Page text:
As the ramifications of a changing global climate become more evident every year, in phenomena such as record average temperatures and documented melting of polar ice caps, a growing number of scientists worldwide are advocating the use of nature to mitigate some of the expected damage to coastal communities.
Rather than rely exclusively on conventional man-made barriers such as dikes and sea walls, researchers are testing natural defenses featuring salt marshes and their complex habitat of grasses, soils, and sediment to help absorb not only the expected gradual rise in sea levels by the century's end, but also to help defend against short-term damage from surges caused by storms and floods.
Given the vast number of variables and uncertainties in trying to predict how much sea levels may rise, how, and where to best deploy marshes in coastal defenses, as well as how best to help those marshes thrive, some of the world's leading climate researchers are turning to flexible computer modeling to help them prioritize where marshes fit into the larger picture.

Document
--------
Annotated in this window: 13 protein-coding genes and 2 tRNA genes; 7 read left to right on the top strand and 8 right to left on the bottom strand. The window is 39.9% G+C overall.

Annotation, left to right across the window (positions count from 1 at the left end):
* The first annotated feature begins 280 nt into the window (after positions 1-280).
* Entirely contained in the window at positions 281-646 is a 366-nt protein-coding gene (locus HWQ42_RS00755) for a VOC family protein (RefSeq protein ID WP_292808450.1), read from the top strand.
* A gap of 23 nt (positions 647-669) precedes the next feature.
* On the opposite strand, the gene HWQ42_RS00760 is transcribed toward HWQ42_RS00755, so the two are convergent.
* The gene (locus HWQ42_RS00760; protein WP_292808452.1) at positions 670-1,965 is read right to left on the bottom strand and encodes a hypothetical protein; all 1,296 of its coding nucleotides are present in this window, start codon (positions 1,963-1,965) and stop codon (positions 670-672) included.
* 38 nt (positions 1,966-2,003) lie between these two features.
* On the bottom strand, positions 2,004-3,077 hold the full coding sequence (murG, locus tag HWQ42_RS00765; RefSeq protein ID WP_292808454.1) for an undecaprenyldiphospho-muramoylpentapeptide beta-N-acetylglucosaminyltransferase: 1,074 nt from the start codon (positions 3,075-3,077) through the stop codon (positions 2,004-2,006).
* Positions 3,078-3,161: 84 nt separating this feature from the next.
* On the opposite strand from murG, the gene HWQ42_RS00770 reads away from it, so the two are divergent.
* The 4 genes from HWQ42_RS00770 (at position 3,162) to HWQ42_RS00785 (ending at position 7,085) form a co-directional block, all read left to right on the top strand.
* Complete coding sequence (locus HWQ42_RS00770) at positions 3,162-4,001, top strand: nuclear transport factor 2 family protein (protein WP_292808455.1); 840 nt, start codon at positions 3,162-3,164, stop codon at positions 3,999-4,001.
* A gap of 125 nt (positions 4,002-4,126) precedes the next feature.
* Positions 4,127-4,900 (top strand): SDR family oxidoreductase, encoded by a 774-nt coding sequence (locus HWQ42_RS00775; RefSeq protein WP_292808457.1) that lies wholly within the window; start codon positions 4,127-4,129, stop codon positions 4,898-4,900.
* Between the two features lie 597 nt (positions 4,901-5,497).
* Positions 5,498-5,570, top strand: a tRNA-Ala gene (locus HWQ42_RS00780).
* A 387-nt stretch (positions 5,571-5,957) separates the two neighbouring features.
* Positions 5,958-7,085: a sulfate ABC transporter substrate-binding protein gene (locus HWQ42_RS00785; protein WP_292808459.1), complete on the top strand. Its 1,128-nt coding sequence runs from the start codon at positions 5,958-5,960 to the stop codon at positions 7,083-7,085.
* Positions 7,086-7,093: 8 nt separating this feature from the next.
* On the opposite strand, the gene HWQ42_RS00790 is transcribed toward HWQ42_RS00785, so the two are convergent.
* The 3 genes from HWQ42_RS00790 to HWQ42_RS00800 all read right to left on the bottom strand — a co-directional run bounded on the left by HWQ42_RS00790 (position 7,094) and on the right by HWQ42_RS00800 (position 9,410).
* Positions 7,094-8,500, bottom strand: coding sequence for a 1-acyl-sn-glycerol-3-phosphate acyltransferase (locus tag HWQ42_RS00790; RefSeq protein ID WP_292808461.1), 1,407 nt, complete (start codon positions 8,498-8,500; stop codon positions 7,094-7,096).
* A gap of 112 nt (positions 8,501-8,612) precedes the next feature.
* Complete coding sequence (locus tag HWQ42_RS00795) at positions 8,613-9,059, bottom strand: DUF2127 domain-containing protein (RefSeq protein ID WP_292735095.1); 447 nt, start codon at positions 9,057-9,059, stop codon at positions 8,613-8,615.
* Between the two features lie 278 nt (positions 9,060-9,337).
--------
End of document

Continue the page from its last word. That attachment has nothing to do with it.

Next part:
"No one is suggesting we rely exclusively on salt marshes to mitigate the effects of climate change," said Mark Schuerch, a post-doctoral researcher and coastal geographer at the University of Cambridge, U.K., specializing in salt marsh modeling. "It has to be seen as a complementary measure, which reduces the pressure on the hard infrastructure."
Schuerch's observations have been borne out experimentally by other Cambridge researchers; in the largest laboratory experiment ever constructed to investigate this phenomenon, a salt marsh reduced the height of large waves in deep water by 18%.